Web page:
Letters indeed will ever please, when they are frank, confidential conversations on paper, between persons of well principles and highly cultivated minds, of graceful manners, and of tender affections.

The language of such letters must of course have that mixture of ease and elegance, peculiarly suited to such composition, and most happily exemplified in the letters of Cicero and Cowper. These two great masters of a perfect epistolary style have both mentioned their own excellent and simple rule for attaining it to use only the language of familiar conversation.

The very sweet stanzas that Cowper has written on friendship, would be alone sufficient to prove, that his heart and spirit were most tenderly alive to all the delicacy and delight of that inestimable connection. He was indeed such a friend himself, as the voice of wisdom describes, in calling a true friend, "the medicine of life:" and though misfortune precluded him in his early days from the enjoyments of connubial love, and of professional prosperity, he may be esteemed as singularly happy in this very important consolatory privilege of human existence; particularly in his friendships with that finer part of the creation, whose sensibility makes them most able to relish, or to call forth the powers of diffident genius, and to alleviate the pressure of mental affliction. It may be questioned if any poet on the records of Parnassus ever enjoyed a confidential intimacy, as Cowper did, with a variety of accomplished women; maintaining, at the same time, consummate innocence of conduct.

Pre-eminent as he was in warmth and vigour of fancy and affection, the quickness and strength of his understanding were proportioned to the more perilous endowments of his mind. Though he had received from nature lively appetites and passions, his reason held them in the most steady and laudable subjection.

The only internal enemy of his peace and happiness, that his intellect could not subdue, was one tremendous idea, mysteriously impressed on his fervent imagination in a scene of a bodily disorder, and at such periods recurring upon his mind with an overwhelming influence, which not all the admirable powers of his own innocent, upright spirit, nor all the united aids of art and nature, were able to counteract. Though he was sometimes subject to imaginary fears, he maintained, in his season of health, a most magnanimous reliance on the kindness of Heaven.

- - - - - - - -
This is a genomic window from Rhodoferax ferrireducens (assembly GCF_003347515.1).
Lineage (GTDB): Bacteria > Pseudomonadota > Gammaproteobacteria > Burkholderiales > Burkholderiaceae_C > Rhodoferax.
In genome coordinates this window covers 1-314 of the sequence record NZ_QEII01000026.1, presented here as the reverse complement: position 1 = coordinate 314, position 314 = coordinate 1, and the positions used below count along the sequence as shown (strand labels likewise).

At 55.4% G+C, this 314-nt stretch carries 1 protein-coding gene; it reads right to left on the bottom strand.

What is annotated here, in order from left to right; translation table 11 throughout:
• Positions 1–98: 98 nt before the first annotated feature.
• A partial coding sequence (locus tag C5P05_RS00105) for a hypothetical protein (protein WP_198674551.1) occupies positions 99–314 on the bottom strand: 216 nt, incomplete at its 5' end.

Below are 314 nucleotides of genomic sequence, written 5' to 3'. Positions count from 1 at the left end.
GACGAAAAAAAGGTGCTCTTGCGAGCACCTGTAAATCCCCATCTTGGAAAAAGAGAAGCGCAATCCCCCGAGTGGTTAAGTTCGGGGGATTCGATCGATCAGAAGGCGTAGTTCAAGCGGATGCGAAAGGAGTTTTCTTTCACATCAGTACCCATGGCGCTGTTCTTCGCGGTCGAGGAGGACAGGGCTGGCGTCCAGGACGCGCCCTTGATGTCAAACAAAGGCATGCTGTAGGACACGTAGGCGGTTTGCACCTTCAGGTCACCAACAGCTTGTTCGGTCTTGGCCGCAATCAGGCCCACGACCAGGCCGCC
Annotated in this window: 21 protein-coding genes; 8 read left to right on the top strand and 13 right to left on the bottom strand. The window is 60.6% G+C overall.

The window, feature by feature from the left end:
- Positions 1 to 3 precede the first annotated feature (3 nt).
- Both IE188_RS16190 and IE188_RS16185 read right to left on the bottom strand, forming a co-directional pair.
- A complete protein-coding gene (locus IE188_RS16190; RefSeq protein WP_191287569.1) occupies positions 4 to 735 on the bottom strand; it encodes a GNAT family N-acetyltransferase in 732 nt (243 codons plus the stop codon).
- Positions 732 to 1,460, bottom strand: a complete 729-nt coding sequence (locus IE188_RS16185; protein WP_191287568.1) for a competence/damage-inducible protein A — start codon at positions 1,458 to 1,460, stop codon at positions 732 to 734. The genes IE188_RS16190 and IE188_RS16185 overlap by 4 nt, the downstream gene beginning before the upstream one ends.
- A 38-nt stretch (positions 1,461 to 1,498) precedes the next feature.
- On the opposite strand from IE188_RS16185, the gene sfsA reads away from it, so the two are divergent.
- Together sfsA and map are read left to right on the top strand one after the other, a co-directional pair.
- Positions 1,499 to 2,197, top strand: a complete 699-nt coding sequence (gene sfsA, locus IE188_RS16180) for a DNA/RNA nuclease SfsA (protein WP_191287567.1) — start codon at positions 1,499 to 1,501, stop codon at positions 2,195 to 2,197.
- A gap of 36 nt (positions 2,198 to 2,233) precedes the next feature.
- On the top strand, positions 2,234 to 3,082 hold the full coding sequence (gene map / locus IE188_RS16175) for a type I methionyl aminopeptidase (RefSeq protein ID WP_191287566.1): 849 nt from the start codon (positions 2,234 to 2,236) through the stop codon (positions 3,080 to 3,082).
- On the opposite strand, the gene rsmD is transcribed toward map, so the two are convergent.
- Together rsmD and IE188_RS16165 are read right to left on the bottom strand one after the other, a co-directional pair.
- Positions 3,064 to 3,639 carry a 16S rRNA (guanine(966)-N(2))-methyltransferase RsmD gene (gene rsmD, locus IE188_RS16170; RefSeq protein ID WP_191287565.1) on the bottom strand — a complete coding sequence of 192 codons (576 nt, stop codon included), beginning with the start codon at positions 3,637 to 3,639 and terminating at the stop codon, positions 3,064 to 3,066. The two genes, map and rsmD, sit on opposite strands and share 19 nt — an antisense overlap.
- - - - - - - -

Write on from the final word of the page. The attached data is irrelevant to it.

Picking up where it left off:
He also possessed and exerted that becoming fortitude, which teaches a man to support, under various trials, the sober respect which he owes to himself. Praise, however exalted, did not intoxicate him and detraction was unable to poison his pure sense of his own merit. Cowper possessed, in his original motives for appearing in the character of a poet, the best possible preservative against his double infelicity of mind. His predominant desire was to render his poetry an instrument of good to mankind; his love of fame was but a secondary passion.

Accident, idleness, want, spleen, love, and the passion for fame have all, in their turn, had such an occasional influence over the human faculties, as to induce men of considerable mental powers to devote themselves to the composition of verse; but the poetical character of Cowper appears to have had a much noble origin. He was focused a poet by the munificence of Nature and the decrees of Heaven: he seems to have received his rare poetical powers from Providence, to compensate the pressure of much personal calamity, and to enable him to become, though secluded, by irregular health, from the worldly business, and from the ordinary pastime of men, a singular benefactor to mankind. He had cultivated his native talents for poetry in early life, and his mind had been engaged in such studies as form, perhaps the best possible preparation for great poetical achievements, a fervent application to that book, to which Milton and Young were indebted for their poetical sublimity. Cowper, in reading the Bible, admired and studied the eloquence of the Prophets he was particularly charmed with the energy of their language describing the wrath of the Almighty.

By his zealous attention to the Scriptures, he incessantly treasured in his own capacious mind those inexhaustible store of sentiment and expression, which enabled him gradually to ascend the purest heights of poetical renown; which renders him, at last, what he ardently wished to prove, the Poet of Christianity, he Monitor of the World.

Cowper has accomplished, as a poet, the sublimest object of poetical ambition; he has dissipated the general prejudice that held it hardly possible for a modern author to succeed in sacred poetry; he has proved, that verse and devotion are natural allies; he has shown, that true poetical genius cannot be more honourably, or more delightfully, employed, than in diffusing, through the heart and mind of man, a filial affection for his Maker, with a firm and cheerful trust in his word. He has sung, in a strain equal to the subject, the blessed advent of universal peace; and, perhaps, the temperate enthusiasm of friendship may not appear too presumptuous in supposing, that his poetry will have no inconsiderable influence in preparing the world for a consummation so devoutly to be wished.

We will close this memorial, by applying to him those tender and beautiful verses, which Cowley, one of his favourite poets, addressed to a poetical brother, in all points perhaps, and assuredly in genius, by many degrees his inferior.

Long did the Muses' banish'd slaves abide,
And build vain pyramids to mortal pride:
Like Moses, thou, though spells and charms withstand,
Hast brought them nobly home, back to their holy land:
Poet and saint, to thee are justly given,
The two most sacred names of earth and heaven.